Police have so far taken a relatively soft approach to the unrest. They deny shooting two men killed in Dorud on Saturday night.
EVOLVING SITUATION: Of the latest cases, 23 percent were found to be asymptomatic, but the coronavirus strain in Da Nang is more contagious, authorities said A COVID-19 outbreak that began in the Vietnamese city of Da Nang more than a week ago has spread to at least four city factories with a combined workforce of about 3,700, state media reported yesterday. Four cases were found at the plants in different industrial parks in the central city that collectively employ 77,000 people, the Lao Dong newspaper said. Vietnam, praised widely for its decisive measures to combat the novel coronavirus since it first appeared in late January, is battling new clusters of infection having gone for more than three months without detecting any domestic transmissions. Authorities yesterday reported one new
‘COVIDIOTS’: Politicians condemned the protest that came amid surging infections in the country, while a marcher said government-induced fear weakened the body Loudly chanting their opposition to masks and vaccines, thousands of people on Saturday gathered in Berlin to protest against COVID-19 restrictions before being dispersed by police. Police put turnout at about 20,000 — well below the 500,000 organizers had announced as they urged a “day of freedom” from months of virus curbs. Despite Germany’s comparatively low toll, authorities are concerned at a rise in infections over the past few weeks and politicians took to social media to criticize the rally as irresponsible. “We are the second wave,” shouted the crowd, a mixture of hard left and right and conspiracy theorists, as they converged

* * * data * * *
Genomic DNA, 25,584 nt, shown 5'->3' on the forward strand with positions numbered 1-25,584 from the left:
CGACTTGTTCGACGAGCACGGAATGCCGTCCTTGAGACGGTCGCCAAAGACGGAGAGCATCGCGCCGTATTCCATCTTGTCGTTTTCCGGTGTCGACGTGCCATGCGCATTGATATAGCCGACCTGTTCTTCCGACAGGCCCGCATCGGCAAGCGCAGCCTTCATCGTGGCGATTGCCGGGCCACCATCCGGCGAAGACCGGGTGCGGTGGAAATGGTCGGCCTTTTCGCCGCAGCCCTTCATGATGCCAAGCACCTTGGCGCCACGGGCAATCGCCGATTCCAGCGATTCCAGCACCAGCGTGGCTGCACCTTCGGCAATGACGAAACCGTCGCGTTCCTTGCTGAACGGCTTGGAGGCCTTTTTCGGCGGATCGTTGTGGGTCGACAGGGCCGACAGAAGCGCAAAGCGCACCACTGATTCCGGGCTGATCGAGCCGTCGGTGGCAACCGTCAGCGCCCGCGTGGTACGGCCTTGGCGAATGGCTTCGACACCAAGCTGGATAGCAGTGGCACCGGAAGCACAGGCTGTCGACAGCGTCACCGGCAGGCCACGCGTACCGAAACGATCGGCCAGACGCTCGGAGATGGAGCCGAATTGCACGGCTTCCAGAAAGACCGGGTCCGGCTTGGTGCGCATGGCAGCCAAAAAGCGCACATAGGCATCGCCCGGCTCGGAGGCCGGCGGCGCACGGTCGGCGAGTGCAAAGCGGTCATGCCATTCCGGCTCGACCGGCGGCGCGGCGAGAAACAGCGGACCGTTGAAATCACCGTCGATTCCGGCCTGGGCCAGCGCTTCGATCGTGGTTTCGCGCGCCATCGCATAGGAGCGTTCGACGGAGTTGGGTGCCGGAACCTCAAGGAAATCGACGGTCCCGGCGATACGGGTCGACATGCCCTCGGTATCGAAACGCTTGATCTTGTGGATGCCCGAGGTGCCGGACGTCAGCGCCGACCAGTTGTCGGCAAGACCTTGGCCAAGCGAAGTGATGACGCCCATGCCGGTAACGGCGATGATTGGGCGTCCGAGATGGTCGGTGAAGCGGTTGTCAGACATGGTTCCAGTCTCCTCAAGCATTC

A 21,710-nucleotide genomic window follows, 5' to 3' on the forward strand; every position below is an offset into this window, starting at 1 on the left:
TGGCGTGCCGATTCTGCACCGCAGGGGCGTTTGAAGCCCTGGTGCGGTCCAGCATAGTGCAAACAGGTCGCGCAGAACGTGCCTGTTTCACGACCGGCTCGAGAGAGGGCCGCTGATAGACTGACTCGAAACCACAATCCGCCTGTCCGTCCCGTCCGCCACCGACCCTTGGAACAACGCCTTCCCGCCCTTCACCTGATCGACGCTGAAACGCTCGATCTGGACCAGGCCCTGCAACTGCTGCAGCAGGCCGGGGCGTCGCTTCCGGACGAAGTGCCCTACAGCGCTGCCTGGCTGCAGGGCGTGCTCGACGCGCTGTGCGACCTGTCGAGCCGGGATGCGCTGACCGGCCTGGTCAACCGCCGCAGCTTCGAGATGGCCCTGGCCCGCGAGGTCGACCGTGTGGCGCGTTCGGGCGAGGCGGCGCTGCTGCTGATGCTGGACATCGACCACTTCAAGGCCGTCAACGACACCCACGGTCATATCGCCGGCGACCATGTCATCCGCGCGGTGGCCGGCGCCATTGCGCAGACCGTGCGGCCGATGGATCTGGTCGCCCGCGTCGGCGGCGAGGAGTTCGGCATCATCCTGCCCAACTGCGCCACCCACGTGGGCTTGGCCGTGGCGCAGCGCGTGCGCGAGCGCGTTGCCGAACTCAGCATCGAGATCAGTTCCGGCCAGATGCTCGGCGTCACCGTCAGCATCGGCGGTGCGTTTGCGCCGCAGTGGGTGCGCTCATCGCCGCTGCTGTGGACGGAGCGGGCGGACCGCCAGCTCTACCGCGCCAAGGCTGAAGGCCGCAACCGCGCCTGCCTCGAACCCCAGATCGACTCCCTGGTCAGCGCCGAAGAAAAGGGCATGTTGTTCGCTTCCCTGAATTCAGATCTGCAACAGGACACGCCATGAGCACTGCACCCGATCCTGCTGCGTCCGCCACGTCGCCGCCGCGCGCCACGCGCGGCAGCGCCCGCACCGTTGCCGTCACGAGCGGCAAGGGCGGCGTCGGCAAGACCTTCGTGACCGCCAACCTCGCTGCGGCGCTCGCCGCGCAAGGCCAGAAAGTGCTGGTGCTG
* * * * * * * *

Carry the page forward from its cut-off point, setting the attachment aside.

A cat that went missing on a family holiday on the shores of Loch Lomond, Scotland, has been identified 12 years later. Tortoiseshell-and-white Georgie spent October half term in 2008 with her owners at the Rowardennan campsite, but vanished as they were due to return home to Greater Manchester, England. After a search of the site the Davies family departed without Georgie, hoping the three-year-old microchipped feline would be located by someone. Over the intervening 12 years, she remained close to the Queen Elizabeth Forest Park site, being fed and cared for by campsite staff and holidaymakers. After the COVID-19 pandemic hit and lockdown
Three Micronesian sailors stranded on a remote Pacific island have been found alive and well after a rescue team spotted their giant SOS message written into the sand on a beach. Australian and US military aircraft found the three men on tiny Pikelot island, nearly 200km west of where they had set off. Rescuers said that the men were “in good condition” with no significant injuries. The men had been missing for three days after their 7m skiff ran out of fuel and strayed off course. Authorities in the US territory of Guam raised the alarm on Saturday after the men failed to complete